Democrats from Barack Obama on down are on the verge of their biggest defeat ever.
And it all boils down to the health of one Supreme Court Justice.
But now this Justice just disappeared from public and you won’t believe what happened next.
Justice Ruth Bader Ginsberg’s health is one of the biggest – and most impactful – stories in American politics right now.
Many Americans believe it is bigger than the shutdown and bigger than Robert Mueller’s rigged witch hunt.
Ginsberg missed two weeks’ worth of oral arguments after doctors removed cancerous tumors from her lungs.
Now Ginsberg just canceled an appearance in Los Angeles at the Skirball Cultural Center where she was set to attend the celebration of an exhibit of ‘The Notorious RBG: The Life and Times of Ruth Bader Ginsberg’ that honored her life.
The institution tweeted, “Update: An Evening with Justice Ruth Bader Ginsburg is CANCELED. The Justice regrets that she is unable to visit the Skirball on 1/29. She is curtailing travel and focusing on her work while recuperating from recent surgery. Thank you for your understanding.”
Ginsberg – who claimed this past summer she wanted to serve at least five more years on the court – is entering territory that’s causing panic on the left.
And now academics and Supreme Court observers are wondering if something must be done to ensure Justices do not stay on the court past the time they are fully capable of doing their job.
Of course much of this hysteria stems from the fact that Ginsberg’s health is declining during a time when Donald Trump is President and Republicans control the Senate.
Liberals know that with a healthy-enough margin of Republicans in the Senate, Trump can successfully nominate any pro-life conservative to replace Ginsberg should she step down.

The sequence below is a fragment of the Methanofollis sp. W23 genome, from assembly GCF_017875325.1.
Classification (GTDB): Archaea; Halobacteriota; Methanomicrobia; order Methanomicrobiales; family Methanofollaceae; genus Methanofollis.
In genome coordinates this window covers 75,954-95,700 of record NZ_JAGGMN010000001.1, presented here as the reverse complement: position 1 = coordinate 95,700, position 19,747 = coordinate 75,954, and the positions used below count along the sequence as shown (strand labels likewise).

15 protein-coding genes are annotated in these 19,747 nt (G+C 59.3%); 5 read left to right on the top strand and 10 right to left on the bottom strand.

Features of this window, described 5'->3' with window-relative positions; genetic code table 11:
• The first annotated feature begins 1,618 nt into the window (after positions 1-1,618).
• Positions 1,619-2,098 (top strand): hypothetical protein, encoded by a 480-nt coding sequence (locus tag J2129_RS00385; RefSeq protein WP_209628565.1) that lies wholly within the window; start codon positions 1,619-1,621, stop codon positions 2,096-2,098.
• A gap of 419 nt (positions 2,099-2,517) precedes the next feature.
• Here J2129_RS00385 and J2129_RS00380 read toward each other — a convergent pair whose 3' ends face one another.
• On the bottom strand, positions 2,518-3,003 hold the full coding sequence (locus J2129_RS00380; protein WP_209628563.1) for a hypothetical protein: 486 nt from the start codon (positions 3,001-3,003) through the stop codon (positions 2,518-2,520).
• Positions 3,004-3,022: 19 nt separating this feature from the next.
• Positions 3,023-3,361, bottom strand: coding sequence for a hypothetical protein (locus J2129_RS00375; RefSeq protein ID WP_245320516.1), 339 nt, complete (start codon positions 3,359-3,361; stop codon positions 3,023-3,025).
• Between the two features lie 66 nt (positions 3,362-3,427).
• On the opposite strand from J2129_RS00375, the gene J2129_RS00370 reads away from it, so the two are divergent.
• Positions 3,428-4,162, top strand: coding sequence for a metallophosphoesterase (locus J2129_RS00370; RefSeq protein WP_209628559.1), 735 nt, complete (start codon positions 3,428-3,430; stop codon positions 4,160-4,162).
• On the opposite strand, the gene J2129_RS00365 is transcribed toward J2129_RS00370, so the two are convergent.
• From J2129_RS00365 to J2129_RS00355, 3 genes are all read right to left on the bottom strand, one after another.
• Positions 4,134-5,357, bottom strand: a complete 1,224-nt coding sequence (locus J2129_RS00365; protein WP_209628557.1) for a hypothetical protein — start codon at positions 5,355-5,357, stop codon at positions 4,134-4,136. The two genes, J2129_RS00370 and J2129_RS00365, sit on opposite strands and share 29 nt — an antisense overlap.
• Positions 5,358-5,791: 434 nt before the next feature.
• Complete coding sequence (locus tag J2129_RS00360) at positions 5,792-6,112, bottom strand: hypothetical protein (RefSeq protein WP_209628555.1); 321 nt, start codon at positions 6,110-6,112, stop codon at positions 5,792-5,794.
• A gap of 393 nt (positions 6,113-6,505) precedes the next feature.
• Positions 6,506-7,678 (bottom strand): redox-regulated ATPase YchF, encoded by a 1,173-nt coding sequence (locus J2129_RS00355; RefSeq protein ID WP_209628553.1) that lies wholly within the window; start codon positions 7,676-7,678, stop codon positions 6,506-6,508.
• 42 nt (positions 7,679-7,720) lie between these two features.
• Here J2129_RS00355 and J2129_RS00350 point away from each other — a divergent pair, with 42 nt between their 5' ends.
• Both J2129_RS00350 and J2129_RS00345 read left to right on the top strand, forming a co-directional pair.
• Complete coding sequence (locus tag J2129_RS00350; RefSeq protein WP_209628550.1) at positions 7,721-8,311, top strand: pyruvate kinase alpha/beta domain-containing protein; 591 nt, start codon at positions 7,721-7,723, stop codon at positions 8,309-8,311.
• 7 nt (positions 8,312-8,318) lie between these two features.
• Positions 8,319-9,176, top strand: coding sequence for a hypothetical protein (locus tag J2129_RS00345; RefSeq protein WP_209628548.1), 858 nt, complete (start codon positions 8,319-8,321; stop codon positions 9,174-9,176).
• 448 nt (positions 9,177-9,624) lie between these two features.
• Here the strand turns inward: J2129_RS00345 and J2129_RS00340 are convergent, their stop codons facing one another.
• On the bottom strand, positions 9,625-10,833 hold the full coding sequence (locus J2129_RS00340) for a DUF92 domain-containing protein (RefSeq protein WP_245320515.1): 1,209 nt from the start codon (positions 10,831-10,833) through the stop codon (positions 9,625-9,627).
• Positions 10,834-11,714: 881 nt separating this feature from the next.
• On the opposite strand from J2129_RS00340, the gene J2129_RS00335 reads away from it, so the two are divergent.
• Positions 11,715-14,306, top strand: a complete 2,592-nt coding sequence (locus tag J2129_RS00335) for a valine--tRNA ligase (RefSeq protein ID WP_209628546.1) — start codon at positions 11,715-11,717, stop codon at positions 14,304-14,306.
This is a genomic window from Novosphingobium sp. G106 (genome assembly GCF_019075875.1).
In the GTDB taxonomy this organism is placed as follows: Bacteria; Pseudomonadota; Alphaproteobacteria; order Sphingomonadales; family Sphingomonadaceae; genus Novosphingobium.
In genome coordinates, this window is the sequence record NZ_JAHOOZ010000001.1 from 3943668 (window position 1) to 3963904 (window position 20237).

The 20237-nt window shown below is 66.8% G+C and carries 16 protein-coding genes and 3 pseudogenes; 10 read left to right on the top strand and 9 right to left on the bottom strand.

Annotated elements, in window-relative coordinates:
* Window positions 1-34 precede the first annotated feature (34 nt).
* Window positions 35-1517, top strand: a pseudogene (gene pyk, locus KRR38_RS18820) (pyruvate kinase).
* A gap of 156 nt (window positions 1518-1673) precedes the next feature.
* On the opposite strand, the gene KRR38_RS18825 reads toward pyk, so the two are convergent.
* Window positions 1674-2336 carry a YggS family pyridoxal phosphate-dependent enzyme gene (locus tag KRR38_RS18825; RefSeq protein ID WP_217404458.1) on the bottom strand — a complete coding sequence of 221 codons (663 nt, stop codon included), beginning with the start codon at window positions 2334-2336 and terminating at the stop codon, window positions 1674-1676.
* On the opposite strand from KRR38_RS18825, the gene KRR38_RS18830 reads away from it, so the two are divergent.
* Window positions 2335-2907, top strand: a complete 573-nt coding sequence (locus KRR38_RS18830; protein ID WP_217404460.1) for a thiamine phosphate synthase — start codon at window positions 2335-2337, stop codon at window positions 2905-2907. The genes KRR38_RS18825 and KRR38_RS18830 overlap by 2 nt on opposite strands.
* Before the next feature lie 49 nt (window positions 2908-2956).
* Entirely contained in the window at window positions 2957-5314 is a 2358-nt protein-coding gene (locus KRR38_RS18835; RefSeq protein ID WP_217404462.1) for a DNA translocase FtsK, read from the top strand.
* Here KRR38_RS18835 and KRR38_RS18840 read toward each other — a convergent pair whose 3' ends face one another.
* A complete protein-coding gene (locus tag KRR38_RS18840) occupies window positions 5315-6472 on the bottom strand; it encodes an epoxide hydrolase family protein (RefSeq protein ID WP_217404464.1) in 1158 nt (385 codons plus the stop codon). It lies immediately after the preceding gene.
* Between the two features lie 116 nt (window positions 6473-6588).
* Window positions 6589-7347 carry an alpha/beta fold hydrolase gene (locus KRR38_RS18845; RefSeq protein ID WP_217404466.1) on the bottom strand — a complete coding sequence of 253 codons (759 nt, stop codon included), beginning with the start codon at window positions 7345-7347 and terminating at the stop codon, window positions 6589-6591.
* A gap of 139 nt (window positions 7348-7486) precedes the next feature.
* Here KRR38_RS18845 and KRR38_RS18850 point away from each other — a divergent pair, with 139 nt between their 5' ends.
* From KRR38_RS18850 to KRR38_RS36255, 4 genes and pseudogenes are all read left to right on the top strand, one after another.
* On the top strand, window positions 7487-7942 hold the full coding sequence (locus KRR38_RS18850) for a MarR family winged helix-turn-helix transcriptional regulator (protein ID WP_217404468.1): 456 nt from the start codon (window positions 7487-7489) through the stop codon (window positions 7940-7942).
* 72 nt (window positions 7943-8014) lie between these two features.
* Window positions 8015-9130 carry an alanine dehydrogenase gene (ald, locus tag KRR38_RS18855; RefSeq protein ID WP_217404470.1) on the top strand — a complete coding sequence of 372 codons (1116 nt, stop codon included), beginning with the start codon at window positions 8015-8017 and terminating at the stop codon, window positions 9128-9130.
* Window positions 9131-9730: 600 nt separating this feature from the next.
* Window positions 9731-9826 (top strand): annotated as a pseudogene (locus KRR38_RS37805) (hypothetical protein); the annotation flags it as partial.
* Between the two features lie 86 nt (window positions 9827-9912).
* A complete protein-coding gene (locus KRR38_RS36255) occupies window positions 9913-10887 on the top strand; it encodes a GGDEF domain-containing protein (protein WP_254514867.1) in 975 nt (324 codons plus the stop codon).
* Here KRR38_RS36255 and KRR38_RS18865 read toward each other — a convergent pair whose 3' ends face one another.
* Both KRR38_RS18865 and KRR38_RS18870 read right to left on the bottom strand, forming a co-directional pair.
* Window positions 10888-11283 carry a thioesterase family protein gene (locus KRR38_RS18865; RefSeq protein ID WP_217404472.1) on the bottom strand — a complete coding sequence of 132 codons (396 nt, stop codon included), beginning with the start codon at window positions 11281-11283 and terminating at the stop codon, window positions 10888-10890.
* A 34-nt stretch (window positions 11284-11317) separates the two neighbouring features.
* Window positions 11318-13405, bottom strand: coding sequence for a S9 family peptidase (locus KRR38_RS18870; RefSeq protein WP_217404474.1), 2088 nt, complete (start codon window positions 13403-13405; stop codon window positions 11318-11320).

But one idea that University of Chicago law professor Daniel Hemel recently floated was reviving a 1970s era proposal that allows a panel of 12 judges to force another judge to retire if they feel that judge can no longer perform their duties.
Hemel wrote in Politico, “A third proposal targets the problem of disability more directly. In the 1970s, Senator Sam Nunn of Georgia repeatedly introduced legislation that would have allowed a panel of 12 federal judges to force the retirement of a Supreme Court justice or lower court judge if a majority of the panel concluded he was mentally or physically incapacitated. Senator Howell Heflin of Alabama introduced a constitutional amendment with a similar goal in 1989.”
This idea came on the heels of Ginsberg’s health having revived the debate about a mandatory retirement age for Supreme Court Justices.
But no one believes that idea would lead to less contentious battles over Supreme Court nominations.
And a panel of judges declaring a Supreme Court Justice unfit would lead to accusations of a partisan coup.
A majority of Democrat judges could force a Republican appointee to retire and allow a Democrat President and Senate to confirm their successor and swing the court for a generation.
There are many proposals to change how long Supreme Court Justices serve, but the original lifetime appointment that the founders laid out is the option that carries the fewest drawbacks.
We will keep you up to date on any new developments in this ongoing story.